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FASHION STYLEMAKER: Eddie Rodriguez / An occasional
look at the people who dress us.

A Comforting Presence

The designer refuses to dictate what men should wear. He believes fashion is about freedom of expression--and movement.

November 20, 1998|MICHAEL QUINTANILLA | TIMES STAFF WRITER

Eddie Rodriguez is a fashionable picture of comfort. Sunk into a comfy sofa at the Regent Beverly Wilshire Hotel, he's decked out in his own designer duds: gray, pinstriped, three-button coat, classic white shirt, cuffs unbuttoned because he likes his clothes to be comfortable.

Just the night before, a packed house was applauding the Wilke-Rodriguez menswear fall and holiday collection. The occasion was a Macy's runway fund-raiser at the Beverly Center for the Los Angeles Chicano / Latino Youth Leadership Project.

The Cuban-born Rodriguez, who lives in New York--and is the creative director and CEO of his design house--is a frequent visitor to Los Angeles. He has a year-old boutique at Fred Segal in Santa Monica, and his from-the-street-to-around-the-world inspired creations are on racks at just about every major department store and hip indie shop.

For 11 years, the debonair 43-year-old designer--along with business partner Terry Wilke, who died from complications of AIDS in 1992--has been creating clothes for the urban man that are modern, affordable and, yes, in the comfort zone.

Comfort clothes--like comfort food--are what guys want and what Rodriguez delivers in his fall line of chic, simple velvet blazers, merino wool turtlenecks and Sinatra bomber jackets. His upcoming spring collection features smooth, relaxed looks such as a deconstructed jacket and a black linen and Lycra suit.

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Question: What's the difference between fashion and style?

Answer: Great style is how the wearer conveys what he's wearing. It's not about the clothes wearing the person; it's the other way around. I have a 1940s photograph of Cary Grant in my office, and he's wearing a very simple gray flannel suit with a beautiful wool polo shirt underneath--no tie. And he looks like he's in style today. Style represents one's personality.

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Q: What's the Wilke-Rodriguez style statement?

A: What we do at Wilke-Rodriguez is try to design clothes that give men options. I would never dictate to you that you have to wear only black this season, because that's not allowing for the freedom of expression, of individual style. I want the jacket that you're wearing today to still feel like it's in style five years from now.

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Q: Who do you have in mind when you design?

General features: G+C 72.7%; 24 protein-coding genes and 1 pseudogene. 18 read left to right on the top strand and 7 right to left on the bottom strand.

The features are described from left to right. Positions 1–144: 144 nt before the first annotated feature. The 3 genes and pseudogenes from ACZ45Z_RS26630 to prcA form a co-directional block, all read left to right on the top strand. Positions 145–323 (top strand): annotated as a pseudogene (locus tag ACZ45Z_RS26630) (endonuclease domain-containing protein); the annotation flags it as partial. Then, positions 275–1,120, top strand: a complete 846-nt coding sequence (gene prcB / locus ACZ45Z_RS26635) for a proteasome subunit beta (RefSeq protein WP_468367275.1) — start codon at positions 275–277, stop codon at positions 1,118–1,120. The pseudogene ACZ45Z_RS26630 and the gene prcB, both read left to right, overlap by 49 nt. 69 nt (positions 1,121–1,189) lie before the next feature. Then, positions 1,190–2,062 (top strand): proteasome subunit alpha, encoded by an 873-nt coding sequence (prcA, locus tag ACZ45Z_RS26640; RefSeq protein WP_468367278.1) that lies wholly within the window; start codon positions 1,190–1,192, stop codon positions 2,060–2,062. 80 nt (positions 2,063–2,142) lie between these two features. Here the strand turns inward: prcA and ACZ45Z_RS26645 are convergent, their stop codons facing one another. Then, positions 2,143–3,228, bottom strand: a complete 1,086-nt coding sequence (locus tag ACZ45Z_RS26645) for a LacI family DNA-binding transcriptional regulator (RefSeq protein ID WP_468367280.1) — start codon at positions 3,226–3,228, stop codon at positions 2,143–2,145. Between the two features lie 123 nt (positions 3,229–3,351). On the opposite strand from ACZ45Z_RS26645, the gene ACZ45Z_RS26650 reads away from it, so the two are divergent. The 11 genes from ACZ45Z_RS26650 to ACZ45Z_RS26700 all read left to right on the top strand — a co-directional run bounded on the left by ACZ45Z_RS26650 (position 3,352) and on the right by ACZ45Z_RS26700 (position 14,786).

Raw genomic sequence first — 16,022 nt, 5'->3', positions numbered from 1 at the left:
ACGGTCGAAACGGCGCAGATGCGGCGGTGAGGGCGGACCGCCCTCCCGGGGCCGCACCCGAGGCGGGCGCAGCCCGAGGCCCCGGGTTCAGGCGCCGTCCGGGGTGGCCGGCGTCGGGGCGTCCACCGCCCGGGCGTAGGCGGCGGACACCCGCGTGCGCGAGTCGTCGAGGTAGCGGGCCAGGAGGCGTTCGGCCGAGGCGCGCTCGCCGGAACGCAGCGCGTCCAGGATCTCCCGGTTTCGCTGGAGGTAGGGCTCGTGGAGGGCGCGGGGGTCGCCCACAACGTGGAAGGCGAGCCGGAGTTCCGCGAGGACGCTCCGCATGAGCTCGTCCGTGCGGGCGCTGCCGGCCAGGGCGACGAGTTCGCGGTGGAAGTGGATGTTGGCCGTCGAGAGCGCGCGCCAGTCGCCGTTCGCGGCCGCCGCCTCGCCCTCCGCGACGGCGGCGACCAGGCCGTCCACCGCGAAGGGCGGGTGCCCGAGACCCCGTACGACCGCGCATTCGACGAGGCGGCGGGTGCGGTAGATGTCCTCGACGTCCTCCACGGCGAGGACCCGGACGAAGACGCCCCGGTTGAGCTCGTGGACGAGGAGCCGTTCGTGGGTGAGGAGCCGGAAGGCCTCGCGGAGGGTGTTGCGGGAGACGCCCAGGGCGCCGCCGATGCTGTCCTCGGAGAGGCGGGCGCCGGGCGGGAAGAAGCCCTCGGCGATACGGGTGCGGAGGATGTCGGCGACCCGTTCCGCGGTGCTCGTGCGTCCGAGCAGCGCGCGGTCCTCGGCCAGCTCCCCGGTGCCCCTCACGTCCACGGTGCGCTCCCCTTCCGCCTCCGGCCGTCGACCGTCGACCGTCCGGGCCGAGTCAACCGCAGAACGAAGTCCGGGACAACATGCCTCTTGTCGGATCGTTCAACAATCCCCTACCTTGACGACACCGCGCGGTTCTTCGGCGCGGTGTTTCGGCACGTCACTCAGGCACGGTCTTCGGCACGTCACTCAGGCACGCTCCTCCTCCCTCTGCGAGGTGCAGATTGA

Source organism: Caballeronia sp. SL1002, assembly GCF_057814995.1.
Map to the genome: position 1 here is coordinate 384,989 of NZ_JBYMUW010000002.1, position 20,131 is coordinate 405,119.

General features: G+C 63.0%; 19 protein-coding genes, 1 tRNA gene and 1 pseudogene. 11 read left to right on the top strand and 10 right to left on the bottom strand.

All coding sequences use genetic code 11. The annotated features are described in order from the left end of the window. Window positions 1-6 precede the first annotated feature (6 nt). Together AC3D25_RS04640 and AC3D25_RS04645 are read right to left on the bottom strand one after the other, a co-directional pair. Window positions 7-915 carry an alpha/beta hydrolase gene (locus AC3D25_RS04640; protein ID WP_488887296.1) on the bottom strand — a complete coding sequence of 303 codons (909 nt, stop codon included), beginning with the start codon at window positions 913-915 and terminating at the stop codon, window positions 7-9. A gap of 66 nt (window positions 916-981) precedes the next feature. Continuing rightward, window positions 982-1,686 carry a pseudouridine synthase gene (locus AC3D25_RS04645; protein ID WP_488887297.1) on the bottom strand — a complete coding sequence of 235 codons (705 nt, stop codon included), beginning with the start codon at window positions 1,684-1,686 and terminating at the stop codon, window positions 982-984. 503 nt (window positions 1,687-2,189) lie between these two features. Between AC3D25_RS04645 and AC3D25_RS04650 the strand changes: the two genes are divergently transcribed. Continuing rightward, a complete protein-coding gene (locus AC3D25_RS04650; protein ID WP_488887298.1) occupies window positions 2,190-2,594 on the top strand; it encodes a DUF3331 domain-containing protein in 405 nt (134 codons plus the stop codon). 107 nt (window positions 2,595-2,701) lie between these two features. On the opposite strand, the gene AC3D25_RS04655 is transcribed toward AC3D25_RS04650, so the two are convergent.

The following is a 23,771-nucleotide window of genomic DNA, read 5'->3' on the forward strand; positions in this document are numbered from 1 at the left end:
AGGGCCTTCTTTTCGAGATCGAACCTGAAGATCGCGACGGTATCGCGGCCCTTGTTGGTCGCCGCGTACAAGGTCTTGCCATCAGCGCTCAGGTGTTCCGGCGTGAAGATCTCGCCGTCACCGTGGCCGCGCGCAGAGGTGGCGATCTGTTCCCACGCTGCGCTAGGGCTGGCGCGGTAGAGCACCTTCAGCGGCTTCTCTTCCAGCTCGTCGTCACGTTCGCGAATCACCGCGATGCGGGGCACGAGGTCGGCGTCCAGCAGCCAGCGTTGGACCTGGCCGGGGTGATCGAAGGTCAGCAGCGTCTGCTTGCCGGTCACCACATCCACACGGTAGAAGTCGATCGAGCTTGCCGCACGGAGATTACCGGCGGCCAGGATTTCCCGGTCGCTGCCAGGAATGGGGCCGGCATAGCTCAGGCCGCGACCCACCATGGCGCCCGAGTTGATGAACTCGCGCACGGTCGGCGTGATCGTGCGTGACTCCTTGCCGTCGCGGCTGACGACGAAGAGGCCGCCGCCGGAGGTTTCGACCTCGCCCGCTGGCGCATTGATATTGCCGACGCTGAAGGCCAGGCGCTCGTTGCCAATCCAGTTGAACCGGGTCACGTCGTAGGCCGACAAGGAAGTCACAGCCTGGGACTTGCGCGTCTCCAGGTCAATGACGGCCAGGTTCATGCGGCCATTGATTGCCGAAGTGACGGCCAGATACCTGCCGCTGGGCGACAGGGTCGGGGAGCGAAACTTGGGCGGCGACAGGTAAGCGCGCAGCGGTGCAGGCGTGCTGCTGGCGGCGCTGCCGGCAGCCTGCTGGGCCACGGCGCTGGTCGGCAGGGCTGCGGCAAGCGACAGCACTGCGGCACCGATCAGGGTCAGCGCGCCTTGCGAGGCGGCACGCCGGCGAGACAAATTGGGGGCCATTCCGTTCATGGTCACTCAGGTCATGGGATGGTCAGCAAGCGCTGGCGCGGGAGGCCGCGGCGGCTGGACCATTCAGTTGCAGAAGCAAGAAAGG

A: I think in terms of lifestyle, whether a guy is 25 or 55. L.A.'s the perfect example. You see a lot of very hip men in their 50s driving a Porsche going to the hippest restaurants.

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Q: Where do your fashion influences come from?

A: From everywhere and everything. I'm inspired by architecture, by modern culture. If I'm walking in L.A. and I see a kid put together like no other kid I've seen before, that's inspiration. I keep my eyes and ears open, especially in this era of diversity. Our collective culture right now brings influences from around the world.

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Q: Who are some of the designers you admire?

A: I've always been very enthralled with Japanese designers such as Yohji Yamamoto, Matsuda and Kawakubo and their simplicity. For example, the one item that was really the inspiration behind Wilke-Rodriguez was a simple white cotton shirt--and notice that both you and I are wearing one today. To me, it's one of the elements of a man's wardrobe that's essential, and Japanese designers are brilliant at doing it.

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Q: Are you?

A: I think I am. We use a special two-ply cotton fabric--a very, very fine cotton--that's the first important thing. And then I do simple, little details.

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Q: Such as?

A: A rounded collar with a blind stitch, which makes it very clean and modern. The placket is hidden and very narrow. So everything about the shirt is simple with design details. To me, that's what fashion should be about: distinctive design, good quality and innovative features. If I'm going to interest you in buying my white cotton shirt, what would inspire you to do so? There needs to be a certain signature to it, so that when you put it on you feel special. That's what we're about.

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Q: How else are you different from the other guys in the fashion designer pack?

A: We don't jump on the fashion bandwagon. We don't follow the pack. That's not what I'm about. What I would like is for people to become more intimate with the Wilke-Rodriguez message.

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Q: Which is what?

A: Simple, modern, timeless, good quality and, most of all, comfort.

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Q: Are some guys born with a fashion gene, some not?

A: That's a great question. I think what happens is certain guys grow up more keenly aware of fashion than others. And what's happened over the last few years is that more men are feeling more comfortable about fashion than they did in the past.

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Q: Why?

A: I think from a lifestyle point of view more men are into working out, into grooming, into clothes. Fashion, especially in places like L.A., has become an important part of their lives. There's no stigma attached to it. That wasn't the case 10 years ago, when a huge percentage of men's clothes were bought for them by women.

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